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May 28, 2006

Shorties

Decemberists bassist Nate Query talks to the Oxford Student about the band's song, "16 Military Wives."

“Because Bush has been such a devastatingly terrible President, and because so many people are excited whenever anybody criticises him in public, the song got latched onto by a lot of left-wingers. Especially because the video links high school bullies with the Bush administration and the way America treats the rest of the world. I certainly abhor the Bush administration and do think that he acts like a spoilt asshole.

The way the video implies that high school bullies are spoilt rich assholes is a good metaphor for the current U.S. Government.”


The Miami Herald lists summer reading recommendations.


In the Chicago Sun-Times, Jim DeRogatis shares reader mail concerning his Pearl Jam show review.


The Contra Costa Times examines the upsurge in audiobook sales and use.

Heard a good book lately? Chances are that if you haven't, you will someday soon. Thanks to a rising tide of popular titles, as well as the boom in portable digital devices such as iPods and MP3 players, interest in audiobooks is surging. According to the Audio Publishers Association, approximately one in five U.S. households now purchases at least one audiobook a year.


Singer-songwriter Joel Plaskett talks to the Toronto Star.

"A lot of the music you hear on the radio now is compressed beyond recognition to make it sound like something that belongs. There's a lot of trickery. The vocals are all Auto-Tuned (a digital device that corrects pitch). I'm not opposed to that stuff entirely, because sometimes it adds something you want to achieve. But there's a human element I try to retain because it's part of the personality of the whole thing."


The Chicago Tribune chronicles the fight to ban books in the Arlington Heights suburb.

Though book bans have a long history, many of today's attempts are being fueled by the Internet. Some groups have posted summaries and graphic excerpts of books they find objectionable.

That is how District 214 board member Leslie Pinney assembled a list of nine books she deemed inappropriate, including Morrison's "Beloved," Vonnegut's "Slaughterhouse-Five" and Tim O'Brien's "The Things They Carried."

She said she created the list after looking into unfamiliar titles that administrators wanted to use. Her research took her to Wikipedia, an Internet encyclopedia edited by users, and Classkc.org, a Web site produced by Kansas parents who have sought to remove some books from their curriculum.


The Deseret News lists ten reasons the Da Vinci Code is a better book than film.

10. The book is 100 percent mullet-free.
9. In print, you can imagine Tom Cruise instead of Tom Hanks.
8. The whole Fanatical Masochistic Albino Assassin concept is so much cooler in print.
7. In print, you can imagine Tom Selleck instead of Tom Hanks.
6. The book-on-tape version is read by tough guy Chuck Norris, complete with sound effects.
5. In print, you can imagine Tom Arnold instead of Tom Hanks.
4. Reading is way neater than watching. Duh!
3. In print, you can imagine Tom Green instead of Tom Hanks.
2. The book can be enjoyed in the privacy of your home, away from the distractions of annoying kids and cell phones.

And the No. 1 reason the "Da Vinci Code" book is better than the movie:

1. Reading the entire book takes less time than watching the 2 1/2-hour movie. (At least until it's on DVD, and fast-forward is an option.)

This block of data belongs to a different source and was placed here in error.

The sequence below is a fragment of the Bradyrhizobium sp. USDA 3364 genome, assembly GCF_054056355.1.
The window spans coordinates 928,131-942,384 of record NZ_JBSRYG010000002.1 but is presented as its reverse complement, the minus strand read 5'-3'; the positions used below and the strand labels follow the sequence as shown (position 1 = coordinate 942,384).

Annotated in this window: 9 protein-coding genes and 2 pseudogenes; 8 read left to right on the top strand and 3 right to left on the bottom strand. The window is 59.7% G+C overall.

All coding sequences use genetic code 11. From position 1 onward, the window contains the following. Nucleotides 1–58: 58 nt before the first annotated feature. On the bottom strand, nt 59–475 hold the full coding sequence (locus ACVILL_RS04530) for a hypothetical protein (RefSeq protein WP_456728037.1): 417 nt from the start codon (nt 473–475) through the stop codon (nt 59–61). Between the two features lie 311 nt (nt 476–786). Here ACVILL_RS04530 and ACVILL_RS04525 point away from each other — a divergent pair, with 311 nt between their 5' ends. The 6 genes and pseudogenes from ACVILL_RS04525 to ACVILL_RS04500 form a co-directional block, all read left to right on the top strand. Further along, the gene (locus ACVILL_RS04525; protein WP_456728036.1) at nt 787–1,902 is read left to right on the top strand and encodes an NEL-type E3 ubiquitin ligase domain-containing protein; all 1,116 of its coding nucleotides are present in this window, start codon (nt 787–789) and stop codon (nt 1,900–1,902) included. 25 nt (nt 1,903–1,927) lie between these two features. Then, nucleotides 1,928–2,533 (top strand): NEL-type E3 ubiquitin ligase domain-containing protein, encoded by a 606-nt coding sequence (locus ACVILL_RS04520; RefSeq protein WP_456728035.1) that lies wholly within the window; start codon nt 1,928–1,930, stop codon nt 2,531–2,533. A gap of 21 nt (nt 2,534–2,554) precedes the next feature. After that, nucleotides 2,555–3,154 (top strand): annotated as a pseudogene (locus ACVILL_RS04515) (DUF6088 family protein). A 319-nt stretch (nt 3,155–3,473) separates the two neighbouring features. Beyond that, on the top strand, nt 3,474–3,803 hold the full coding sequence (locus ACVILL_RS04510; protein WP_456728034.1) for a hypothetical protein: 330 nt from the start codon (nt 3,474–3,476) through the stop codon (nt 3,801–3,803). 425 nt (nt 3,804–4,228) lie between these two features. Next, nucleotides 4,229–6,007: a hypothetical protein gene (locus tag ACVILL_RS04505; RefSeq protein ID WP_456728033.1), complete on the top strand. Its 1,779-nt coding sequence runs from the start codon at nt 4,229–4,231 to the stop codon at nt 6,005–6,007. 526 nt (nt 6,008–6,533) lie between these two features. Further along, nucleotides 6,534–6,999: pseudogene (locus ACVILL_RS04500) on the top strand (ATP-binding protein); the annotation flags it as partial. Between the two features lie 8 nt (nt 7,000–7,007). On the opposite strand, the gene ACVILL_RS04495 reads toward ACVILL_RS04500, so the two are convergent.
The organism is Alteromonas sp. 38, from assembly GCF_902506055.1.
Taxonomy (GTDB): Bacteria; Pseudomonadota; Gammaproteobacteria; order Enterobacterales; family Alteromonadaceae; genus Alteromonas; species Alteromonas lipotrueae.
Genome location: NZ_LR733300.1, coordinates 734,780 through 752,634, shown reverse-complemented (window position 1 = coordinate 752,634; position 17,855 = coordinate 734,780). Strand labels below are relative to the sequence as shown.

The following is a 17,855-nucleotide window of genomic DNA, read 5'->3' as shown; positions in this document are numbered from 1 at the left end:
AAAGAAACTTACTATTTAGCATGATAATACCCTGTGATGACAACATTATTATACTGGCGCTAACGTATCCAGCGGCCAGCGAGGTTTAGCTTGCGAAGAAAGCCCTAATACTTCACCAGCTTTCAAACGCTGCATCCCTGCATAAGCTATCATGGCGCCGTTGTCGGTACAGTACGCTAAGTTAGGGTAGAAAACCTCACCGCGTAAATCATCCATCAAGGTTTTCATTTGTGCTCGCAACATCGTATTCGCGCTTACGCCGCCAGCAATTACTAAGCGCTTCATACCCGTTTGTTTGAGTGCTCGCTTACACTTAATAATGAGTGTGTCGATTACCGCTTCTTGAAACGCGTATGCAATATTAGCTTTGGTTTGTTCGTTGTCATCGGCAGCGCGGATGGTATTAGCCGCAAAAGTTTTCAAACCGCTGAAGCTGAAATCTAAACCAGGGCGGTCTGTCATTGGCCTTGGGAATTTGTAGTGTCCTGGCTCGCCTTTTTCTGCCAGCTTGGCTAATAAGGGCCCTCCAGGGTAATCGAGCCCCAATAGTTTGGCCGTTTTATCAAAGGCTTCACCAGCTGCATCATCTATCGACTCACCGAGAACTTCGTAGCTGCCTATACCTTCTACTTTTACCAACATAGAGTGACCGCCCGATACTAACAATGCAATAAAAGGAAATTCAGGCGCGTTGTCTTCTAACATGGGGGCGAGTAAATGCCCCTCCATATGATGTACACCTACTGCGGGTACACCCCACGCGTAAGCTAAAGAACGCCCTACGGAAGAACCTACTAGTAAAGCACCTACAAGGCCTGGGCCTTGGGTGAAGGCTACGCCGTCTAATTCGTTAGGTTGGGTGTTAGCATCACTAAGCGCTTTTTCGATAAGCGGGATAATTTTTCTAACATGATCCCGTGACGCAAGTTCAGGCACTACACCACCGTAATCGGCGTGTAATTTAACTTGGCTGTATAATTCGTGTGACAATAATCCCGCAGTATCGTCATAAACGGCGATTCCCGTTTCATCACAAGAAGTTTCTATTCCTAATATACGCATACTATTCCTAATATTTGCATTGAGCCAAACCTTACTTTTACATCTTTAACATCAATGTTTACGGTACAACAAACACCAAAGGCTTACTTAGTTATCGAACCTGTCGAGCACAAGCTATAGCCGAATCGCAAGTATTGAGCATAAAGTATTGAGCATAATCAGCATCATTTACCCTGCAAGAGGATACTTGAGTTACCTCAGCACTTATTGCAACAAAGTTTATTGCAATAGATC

Chicago Sun-Times book editor Henry Kisor recounts the changes in publishing during his 33 year career.

The promising "New Journalism" of the 1970s soared over the top in the 1990s and gave way to "creative nonfiction," a bastard genre whose extreme practitioners have been so creative that some publishers may finally start checking facts in the "memoirs" they issue. (Don't hold your breath that most of them will. Too many dollars are at stake.)


The American Chronicle interviews Pandora founder, Tim Westergen. See also: part two of the interview, with COO Ettienne Handman.

June: Is there a Pandora Music Festival or Pandora label on the horizon?

Tim: I would love to put on a festival, but I don’t imagine us becoming a label. We don’t want to be in a position where there’s the perception among our listeners that we have a bias towards a particular catalog. I think trust these days is very difficult to get, very easy to lose.


The Times Online examines how the internet is "re-energizing British pop."

Perhaps you have been aware that the Arctic Monkeys and now Lily Allen have emerged into stardom via reputations constructed online. But you may know nothing of the scale, homogeneity and ragged amiability of the community that produced them. This strange, largely middle-class world of DIY stars and fans may just be about to restore legitimacy and style to British pop.


The Observer bemoans the lessening quality of the British novel, and also lists the 20 all-time great Booker Prize winners and 1o who were "pipped to the post."


At Suicide Girls, Lily Suicide interviews author Kristyn Dunnion about her book, Mosh Pit.

LS: That’s rad, I also hear you are a comics fan, and you have you very own comic series called “MUDFLAPS”…

KD: Yeah, I love comics and always have since I was a kid. I’d love to send you a set of MUDFLAPS ... they were a little preoccupied with issues of sexuality, with the street, with violence and revenge, all from a girl’s point of view. I have great revenge fantasies! I really miss drawing, but I haven’t had enough time to do that since I started working full time during the days.


In the Guardian, author Georgia Byng lists her top ten books to "feed the imagination."


Punkcast has made available Nikki Sudden's March 24th NYC show, his second-to-last live performance.


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